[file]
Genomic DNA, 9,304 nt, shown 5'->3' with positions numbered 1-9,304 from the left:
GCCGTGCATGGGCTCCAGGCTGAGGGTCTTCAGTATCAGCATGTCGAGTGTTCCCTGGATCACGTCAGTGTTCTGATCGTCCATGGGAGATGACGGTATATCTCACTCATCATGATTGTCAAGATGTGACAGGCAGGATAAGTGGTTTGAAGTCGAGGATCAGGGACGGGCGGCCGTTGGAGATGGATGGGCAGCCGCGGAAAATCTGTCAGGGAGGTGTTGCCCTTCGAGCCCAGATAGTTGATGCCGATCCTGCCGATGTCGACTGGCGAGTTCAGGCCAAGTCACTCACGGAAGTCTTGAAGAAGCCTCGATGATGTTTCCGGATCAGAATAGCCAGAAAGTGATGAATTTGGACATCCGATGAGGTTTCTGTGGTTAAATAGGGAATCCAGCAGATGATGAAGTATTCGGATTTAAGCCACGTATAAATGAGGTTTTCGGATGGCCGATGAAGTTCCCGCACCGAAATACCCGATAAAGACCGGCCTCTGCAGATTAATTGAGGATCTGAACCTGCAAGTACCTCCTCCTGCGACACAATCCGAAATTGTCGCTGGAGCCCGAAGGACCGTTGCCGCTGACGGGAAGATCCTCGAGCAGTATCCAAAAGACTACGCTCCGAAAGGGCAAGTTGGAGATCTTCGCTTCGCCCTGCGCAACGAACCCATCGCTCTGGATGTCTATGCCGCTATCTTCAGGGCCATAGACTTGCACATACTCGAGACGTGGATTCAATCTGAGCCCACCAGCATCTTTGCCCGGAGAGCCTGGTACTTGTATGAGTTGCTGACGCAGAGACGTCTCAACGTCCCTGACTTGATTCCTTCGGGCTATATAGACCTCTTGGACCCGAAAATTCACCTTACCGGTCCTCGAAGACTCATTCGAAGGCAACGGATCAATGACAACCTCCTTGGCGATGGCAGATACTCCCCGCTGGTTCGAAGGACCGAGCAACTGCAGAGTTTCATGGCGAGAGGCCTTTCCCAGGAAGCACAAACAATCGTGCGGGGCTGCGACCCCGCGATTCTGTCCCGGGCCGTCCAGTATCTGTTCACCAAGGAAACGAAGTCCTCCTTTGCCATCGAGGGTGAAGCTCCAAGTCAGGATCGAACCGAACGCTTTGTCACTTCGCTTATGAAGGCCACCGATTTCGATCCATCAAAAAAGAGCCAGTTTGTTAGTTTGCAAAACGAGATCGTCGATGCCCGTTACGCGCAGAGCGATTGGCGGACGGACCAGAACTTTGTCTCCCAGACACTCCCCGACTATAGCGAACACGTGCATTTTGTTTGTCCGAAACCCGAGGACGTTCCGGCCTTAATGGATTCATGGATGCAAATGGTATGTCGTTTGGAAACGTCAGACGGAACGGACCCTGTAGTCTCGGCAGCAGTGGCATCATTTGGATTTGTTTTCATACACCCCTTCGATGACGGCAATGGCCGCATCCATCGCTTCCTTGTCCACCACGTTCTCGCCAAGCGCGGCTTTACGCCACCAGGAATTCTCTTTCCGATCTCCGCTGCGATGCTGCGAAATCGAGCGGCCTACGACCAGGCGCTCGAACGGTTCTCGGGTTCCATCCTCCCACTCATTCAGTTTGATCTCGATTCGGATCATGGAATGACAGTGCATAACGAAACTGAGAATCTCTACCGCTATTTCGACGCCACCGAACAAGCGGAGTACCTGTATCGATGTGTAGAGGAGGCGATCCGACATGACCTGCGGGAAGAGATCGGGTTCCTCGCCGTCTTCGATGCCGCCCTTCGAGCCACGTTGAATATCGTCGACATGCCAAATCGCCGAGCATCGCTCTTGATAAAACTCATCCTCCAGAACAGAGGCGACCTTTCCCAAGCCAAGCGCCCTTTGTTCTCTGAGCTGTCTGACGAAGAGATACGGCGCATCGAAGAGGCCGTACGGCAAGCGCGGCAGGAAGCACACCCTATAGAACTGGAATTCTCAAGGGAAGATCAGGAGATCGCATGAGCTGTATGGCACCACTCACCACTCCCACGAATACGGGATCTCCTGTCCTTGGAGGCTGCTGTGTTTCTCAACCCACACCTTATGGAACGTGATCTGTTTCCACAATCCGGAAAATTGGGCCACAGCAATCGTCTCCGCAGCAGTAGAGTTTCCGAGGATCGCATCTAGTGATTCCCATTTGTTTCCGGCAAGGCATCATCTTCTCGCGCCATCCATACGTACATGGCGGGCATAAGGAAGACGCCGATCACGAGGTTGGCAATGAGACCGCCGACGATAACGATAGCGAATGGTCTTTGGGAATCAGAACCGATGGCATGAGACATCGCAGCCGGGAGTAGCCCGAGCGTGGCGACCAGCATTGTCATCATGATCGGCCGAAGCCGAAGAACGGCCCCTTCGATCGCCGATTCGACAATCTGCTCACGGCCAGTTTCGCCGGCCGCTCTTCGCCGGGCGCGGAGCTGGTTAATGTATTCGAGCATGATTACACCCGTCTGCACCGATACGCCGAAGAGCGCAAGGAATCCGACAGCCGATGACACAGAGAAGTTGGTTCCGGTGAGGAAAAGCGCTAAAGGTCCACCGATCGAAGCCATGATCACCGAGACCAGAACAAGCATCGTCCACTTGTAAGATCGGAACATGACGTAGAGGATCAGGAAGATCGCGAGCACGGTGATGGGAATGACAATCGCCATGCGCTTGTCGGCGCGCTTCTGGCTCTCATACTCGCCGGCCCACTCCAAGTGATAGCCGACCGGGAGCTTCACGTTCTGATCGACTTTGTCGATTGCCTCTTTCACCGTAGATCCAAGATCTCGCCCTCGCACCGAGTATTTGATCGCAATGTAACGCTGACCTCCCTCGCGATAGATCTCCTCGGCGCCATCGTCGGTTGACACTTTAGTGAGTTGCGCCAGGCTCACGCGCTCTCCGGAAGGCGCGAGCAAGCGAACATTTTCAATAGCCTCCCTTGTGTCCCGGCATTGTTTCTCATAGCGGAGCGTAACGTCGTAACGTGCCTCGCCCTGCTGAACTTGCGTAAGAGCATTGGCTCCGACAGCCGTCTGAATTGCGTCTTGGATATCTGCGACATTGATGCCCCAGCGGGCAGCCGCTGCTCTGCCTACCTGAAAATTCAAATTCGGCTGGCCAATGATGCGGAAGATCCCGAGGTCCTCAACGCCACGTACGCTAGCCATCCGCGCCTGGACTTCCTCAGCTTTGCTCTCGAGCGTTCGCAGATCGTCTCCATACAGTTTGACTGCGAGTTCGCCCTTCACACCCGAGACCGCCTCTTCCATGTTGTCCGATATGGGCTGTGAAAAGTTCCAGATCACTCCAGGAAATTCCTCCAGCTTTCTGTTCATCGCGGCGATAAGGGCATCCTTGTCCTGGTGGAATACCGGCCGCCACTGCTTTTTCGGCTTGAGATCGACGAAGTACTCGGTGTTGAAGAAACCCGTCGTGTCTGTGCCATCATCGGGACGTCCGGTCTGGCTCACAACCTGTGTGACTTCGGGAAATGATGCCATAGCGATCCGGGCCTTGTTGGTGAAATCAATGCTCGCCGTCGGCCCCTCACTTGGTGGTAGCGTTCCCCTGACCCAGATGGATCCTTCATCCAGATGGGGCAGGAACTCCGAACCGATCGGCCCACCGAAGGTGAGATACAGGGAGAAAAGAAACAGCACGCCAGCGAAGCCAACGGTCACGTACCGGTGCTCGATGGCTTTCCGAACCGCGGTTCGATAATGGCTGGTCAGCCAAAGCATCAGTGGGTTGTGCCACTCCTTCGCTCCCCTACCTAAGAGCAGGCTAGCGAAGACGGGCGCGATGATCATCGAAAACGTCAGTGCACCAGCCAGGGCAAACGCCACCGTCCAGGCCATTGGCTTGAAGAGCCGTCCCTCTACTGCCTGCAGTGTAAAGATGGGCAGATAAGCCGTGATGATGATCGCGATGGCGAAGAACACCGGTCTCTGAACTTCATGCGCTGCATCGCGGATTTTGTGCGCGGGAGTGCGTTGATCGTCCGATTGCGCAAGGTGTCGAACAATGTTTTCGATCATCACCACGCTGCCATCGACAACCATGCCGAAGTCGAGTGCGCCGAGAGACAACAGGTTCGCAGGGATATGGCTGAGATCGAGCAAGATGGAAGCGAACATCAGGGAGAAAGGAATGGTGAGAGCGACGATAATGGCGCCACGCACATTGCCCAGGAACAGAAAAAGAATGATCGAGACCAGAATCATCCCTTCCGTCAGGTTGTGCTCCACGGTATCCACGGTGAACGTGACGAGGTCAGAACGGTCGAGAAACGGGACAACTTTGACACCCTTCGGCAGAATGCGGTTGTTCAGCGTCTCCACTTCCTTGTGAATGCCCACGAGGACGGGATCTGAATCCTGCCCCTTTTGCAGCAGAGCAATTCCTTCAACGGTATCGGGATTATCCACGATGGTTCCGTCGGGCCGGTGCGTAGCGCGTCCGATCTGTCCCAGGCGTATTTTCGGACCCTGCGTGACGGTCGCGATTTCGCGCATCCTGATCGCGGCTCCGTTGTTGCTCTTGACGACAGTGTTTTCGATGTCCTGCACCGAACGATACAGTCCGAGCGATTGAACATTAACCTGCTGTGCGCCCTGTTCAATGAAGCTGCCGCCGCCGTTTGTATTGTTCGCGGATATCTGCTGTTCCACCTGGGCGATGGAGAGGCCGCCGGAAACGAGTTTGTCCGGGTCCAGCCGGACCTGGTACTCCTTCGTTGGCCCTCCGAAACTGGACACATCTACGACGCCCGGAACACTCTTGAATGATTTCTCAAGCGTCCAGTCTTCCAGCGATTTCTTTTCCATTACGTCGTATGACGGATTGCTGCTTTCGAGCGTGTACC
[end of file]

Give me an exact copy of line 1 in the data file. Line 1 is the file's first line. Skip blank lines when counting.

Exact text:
Genomic DNA, 9,304 nt, shown 5'->3' with positions numbered 1-9,304 from the left: